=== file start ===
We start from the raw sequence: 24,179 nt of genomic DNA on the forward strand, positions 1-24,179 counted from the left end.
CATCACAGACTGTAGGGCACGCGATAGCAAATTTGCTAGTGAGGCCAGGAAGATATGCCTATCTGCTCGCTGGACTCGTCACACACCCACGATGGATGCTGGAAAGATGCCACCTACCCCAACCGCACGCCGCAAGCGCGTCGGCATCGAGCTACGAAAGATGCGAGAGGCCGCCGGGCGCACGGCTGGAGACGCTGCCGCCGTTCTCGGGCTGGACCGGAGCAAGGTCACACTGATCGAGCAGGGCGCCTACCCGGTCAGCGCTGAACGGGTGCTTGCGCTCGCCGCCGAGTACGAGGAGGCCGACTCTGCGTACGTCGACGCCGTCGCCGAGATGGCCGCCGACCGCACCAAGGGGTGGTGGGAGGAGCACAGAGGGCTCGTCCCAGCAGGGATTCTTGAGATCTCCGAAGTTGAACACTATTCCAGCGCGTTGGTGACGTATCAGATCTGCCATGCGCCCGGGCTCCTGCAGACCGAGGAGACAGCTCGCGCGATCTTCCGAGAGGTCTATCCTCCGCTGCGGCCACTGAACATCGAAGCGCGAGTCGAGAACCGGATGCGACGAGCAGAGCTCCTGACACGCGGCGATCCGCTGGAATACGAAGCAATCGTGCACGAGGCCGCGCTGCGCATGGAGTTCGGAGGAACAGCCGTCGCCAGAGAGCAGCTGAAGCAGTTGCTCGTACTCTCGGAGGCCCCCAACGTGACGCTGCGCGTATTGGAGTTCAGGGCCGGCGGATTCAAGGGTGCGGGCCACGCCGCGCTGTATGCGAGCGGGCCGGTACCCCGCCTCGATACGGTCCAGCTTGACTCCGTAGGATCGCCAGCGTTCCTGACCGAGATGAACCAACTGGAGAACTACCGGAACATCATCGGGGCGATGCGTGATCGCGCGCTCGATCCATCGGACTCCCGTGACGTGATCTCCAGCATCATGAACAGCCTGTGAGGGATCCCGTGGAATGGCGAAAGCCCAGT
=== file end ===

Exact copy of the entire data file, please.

We start from the raw sequence: 24,179 nt of genomic DNA on the forward strand, positions 1-24,179 counted from the left end.
CATCACAGACTGTAGGGCACGCGATAGCAAATTTGCTAGTGAGGCCAGGAAGATATGCCTATCTGCTCGCTGGACTCGTCACACACCCACGATGGATGCTGGAAAGATGCCACCTACCCCAACCGCACGCCGCAAGCGCGTCGGCATCGAGCTACGAAAGATGCGAGAGGCCGCCGGGCGCACGGCTGGAGACGCTGCCGCCGTTCTCGGGCTGGACCGGAGCAAGGTCACACTGATCGAGCAGGGCGCCTACCCGGTCAGCGCTGAACGGGTGCTTGCGCTCGCCGCCGAGTACGAGGAGGCCGACTCTGCGTACGTCGACGCCGTCGCCGAGATGGCCGCCGACCGCACCAAGGGGTGGTGGGAGGAGCACAGAGGGCTCGTCCCAGCAGGGATTCTTGAGATCTCCGAAGTTGAACACTATTCCAGCGCGTTGGTGACGTATCAGATCTGCCATGCGCCCGGGCTCCTGCAGACCGAGGAGACAGCTCGCGCGATCTTCCGAGAGGTCTATCCTCCGCTGCGGCCACTGAACATCGAAGCGCGAGTCGAGAACCGGATGCGACGAGCAGAGCTCCTGACACGCGGCGATCCGCTGGAATACGAAGCAATCGTGCACGAGGCCGCGCTGCGCATGGAGTTCGGAGGAACAGCCGTCGCCAGAGAGCAGCTGAAGCAGTTGCTCGTACTCTCGGAGGCCCCCAACGTGACGCTGCGCGTATTGGAGTTCAGGGCCGGCGGATTCAAGGGTGCGGGCCACGCCGCGCTGTATGCGAGCGGGCCGGTACCCCGCCTCGATACGGTCCAGCTTGACTCCGTAGGATCGCCAGCGTTCCTGACCGAGATGAACCAACTGGAGAACTACCGGAACATCATCGGGGCGATGCGTGATCGCGCGCTCGATCCATCGGACTCCCGTGACGTGATCTCCAGCATCATGAACAGCCTGTGAGGGATCCCGTGGAATGGCGAAAGCCCAGT